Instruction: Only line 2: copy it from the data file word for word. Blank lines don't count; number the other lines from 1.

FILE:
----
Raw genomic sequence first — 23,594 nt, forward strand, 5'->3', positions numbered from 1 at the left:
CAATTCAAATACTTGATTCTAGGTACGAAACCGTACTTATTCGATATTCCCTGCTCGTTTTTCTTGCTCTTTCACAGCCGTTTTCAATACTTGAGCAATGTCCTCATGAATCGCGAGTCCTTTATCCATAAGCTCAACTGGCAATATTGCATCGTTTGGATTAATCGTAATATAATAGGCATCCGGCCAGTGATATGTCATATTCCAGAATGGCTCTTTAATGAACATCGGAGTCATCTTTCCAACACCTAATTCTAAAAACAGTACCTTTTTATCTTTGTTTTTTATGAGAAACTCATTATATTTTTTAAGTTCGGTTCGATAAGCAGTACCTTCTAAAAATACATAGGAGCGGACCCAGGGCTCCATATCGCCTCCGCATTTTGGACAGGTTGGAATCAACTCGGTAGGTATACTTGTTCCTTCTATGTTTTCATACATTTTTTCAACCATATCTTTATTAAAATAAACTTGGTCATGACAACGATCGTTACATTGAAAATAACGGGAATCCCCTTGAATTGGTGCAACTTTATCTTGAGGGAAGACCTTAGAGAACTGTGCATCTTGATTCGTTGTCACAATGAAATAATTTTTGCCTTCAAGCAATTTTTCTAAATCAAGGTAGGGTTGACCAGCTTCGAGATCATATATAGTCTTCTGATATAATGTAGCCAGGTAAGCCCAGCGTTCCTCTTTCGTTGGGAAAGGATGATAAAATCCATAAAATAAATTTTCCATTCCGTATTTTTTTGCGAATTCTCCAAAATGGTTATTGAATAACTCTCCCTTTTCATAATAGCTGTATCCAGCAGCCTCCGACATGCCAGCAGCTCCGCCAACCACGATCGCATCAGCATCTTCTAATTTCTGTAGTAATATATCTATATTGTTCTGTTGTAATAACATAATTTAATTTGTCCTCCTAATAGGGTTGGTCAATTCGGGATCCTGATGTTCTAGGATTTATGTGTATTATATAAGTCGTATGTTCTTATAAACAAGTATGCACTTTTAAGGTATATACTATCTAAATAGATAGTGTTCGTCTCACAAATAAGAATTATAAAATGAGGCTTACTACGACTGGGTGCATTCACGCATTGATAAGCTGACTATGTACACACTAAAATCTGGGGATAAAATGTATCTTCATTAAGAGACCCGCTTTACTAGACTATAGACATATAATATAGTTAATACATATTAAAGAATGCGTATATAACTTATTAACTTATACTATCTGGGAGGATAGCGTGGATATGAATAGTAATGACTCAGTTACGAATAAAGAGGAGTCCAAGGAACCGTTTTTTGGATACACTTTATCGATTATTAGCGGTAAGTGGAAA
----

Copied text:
CAATTCAAATACTTGATTCTAGGTACGAAACCGTACTTATTCGATATTCCCTGCTCGTTTTTCTTGCTCTTTCACAGCCGTTTTCAATACTTGAGCAATGTCCTCATGAATCGCGAGTCCTTTATCCATAAGCTCAACTGGCAATATTGCATCGTTTGGATTAATCGTAATATAATAGGCATCCGGCCAGTGATATGTCATATTCCAGAATGGCTCTTTAATGAACATCGGAGTCATCTTTCCAACACCTAATTCTAAAAACAGTACCTTTTTATCTTTGTTTTTTATGAGAAACTCATTATATTTTTTAAGTTCGGTTCGATAAGCAGTACCTTCTAAAAATACATAGGAGCGGACCCAGGGCTCCATATCGCCTCCGCATTTTGGACAGGTTGGAATCAACTCGGTAGGTATACTTGTTCCTTCTATGTTTTCATACATTTTTTCAACCATATCTTTATTAAAATAAACTTGGTCATGACAACGATCGTTACATTGAAAATAACGGGAATCCCCTTGAATTGGTGCAACTTTATCTTGAGGGAAGACCTTAGAGAACTGTGCATCTTGATTCGTTGTCACAATGAAATAATTTTTGCCTTCAAGCAATTTTTCTAAATCAAGGTAGGGTTGACCAGCTTCGAGATCATATATAGTCTTCTGATATAATGTAGCCAGGTAAGCCCAGCGTTCCTCTTTCGTTGGGAAAGGATGATAAAATCCATAAAATAAATTTTCCATTCCGTATTTTTTTGCGAATTCTCCAAAATGGTTATTGAATAACTCTCCCTTTTCATAATAGCTGTATCCAGCAGCCTCCGACATGCCAGCAGCTCCGCCAACCACGATCGCATCAGCATCTTCTAATTTCTGTAGTAATATATCTATATTGTTCTGTTGTAATAACATAATTTAATTTGTCCTCCTAATAGGGTTGGTCAATTCGGGATCCTGATGTTCTAGGATTTATGTGTATTATATAAGTCGTATGTTCTTATAAACAAGTATGCACTTTTAAGGTATATACTATCTAAATAGATAGTGTTCGTCTCACAAATAAGAATTATAAAATGAGGCTTACTACGACTGGGTGCATTCACGCATTGATAAGCTGACTATGTACACACTAAAATCTGGGGATAAAATGTATCTTCATTAAGAGACCCGCTTTACTAGACTATAGACATATAATATAGTTAATACATATTAAAGAATGCGTATATAACTTATTAACTTATACTATCTGGGAGGATAGCGTGGATATGAATAGTAATGACTCAGTTACGAATAAAGAGGAGTCCAAGGAACCGTTTTTTGGATACACTTTATCGATTATTAGCGGTAAGTGGAAA